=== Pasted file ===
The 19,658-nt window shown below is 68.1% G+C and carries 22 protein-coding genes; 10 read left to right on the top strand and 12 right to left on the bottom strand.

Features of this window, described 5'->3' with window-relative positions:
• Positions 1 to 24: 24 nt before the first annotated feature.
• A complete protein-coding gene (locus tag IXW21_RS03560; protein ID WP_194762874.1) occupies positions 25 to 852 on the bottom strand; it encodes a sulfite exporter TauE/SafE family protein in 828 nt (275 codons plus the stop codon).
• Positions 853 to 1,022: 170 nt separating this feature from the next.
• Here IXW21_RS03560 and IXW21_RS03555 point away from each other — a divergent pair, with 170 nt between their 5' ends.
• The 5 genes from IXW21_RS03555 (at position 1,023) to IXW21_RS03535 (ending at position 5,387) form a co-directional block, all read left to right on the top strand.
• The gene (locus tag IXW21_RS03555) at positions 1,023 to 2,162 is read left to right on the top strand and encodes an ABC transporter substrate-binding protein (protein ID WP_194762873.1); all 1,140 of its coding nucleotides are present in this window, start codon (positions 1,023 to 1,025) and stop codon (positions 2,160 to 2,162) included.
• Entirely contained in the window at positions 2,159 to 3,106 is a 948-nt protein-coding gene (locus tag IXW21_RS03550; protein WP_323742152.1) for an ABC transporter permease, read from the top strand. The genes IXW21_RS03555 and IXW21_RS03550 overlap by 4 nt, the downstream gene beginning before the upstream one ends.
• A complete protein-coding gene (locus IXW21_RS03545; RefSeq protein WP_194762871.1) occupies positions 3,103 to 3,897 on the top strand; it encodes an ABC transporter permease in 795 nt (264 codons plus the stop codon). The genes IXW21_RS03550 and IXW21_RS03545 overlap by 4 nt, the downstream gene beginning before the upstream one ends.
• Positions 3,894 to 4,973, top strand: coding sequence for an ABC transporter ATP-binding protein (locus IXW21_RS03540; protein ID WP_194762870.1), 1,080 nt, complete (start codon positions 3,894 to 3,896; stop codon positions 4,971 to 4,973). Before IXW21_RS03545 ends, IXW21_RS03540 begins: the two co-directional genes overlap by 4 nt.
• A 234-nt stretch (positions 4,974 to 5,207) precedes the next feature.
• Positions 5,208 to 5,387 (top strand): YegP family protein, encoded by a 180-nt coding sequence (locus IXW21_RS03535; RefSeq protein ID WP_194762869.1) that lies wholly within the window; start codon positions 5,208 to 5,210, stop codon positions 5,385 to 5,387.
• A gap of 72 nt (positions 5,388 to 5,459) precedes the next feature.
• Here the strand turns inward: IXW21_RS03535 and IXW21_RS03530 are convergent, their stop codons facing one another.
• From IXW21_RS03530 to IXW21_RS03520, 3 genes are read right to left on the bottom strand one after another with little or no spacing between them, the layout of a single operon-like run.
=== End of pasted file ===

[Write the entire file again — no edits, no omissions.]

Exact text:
The 19,658-nt window shown below is 68.1% G+C and carries 22 protein-coding genes; 10 read left to right on the top strand and 12 right to left on the bottom strand.

Features of this window, described 5'->3' with window-relative positions:
• Positions 1 to 24: 24 nt before the first annotated feature.
• A complete protein-coding gene (locus tag IXW21_RS03560; protein ID WP_194762874.1) occupies positions 25 to 852 on the bottom strand; it encodes a sulfite exporter TauE/SafE family protein in 828 nt (275 codons plus the stop codon).
• Positions 853 to 1,022: 170 nt separating this feature from the next.
• Here IXW21_RS03560 and IXW21_RS03555 point away from each other — a divergent pair, with 170 nt between their 5' ends.
• The 5 genes from IXW21_RS03555 (at position 1,023) to IXW21_RS03535 (ending at position 5,387) form a co-directional block, all read left to right on the top strand.
• The gene (locus tag IXW21_RS03555) at positions 1,023 to 2,162 is read left to right on the top strand and encodes an ABC transporter substrate-binding protein (protein ID WP_194762873.1); all 1,140 of its coding nucleotides are present in this window, start codon (positions 1,023 to 1,025) and stop codon (positions 2,160 to 2,162) included.
• Entirely contained in the window at positions 2,159 to 3,106 is a 948-nt protein-coding gene (locus tag IXW21_RS03550; protein WP_323742152.1) for an ABC transporter permease, read from the top strand. The genes IXW21_RS03555 and IXW21_RS03550 overlap by 4 nt, the downstream gene beginning before the upstream one ends.
• A complete protein-coding gene (locus IXW21_RS03545; RefSeq protein WP_194762871.1) occupies positions 3,103 to 3,897 on the top strand; it encodes an ABC transporter permease in 795 nt (264 codons plus the stop codon). The genes IXW21_RS03550 and IXW21_RS03545 overlap by 4 nt, the downstream gene beginning before the upstream one ends.
• Positions 3,894 to 4,973, top strand: coding sequence for an ABC transporter ATP-binding protein (locus IXW21_RS03540; protein ID WP_194762870.1), 1,080 nt, complete (start codon positions 3,894 to 3,896; stop codon positions 4,971 to 4,973). Before IXW21_RS03545 ends, IXW21_RS03540 begins: the two co-directional genes overlap by 4 nt.
• A 234-nt stretch (positions 4,974 to 5,207) precedes the next feature.
• Positions 5,208 to 5,387 (top strand): YegP family protein, encoded by a 180-nt coding sequence (locus IXW21_RS03535; RefSeq protein ID WP_194762869.1) that lies wholly within the window; start codon positions 5,208 to 5,210, stop codon positions 5,385 to 5,387.
• A gap of 72 nt (positions 5,388 to 5,459) precedes the next feature.
• Here the strand turns inward: IXW21_RS03535 and IXW21_RS03530 are convergent, their stop codons facing one another.
• From IXW21_RS03530 to IXW21_RS03520, 3 genes are read right to left on the bottom strand one after another with little or no spacing between them, the layout of a single operon-like run.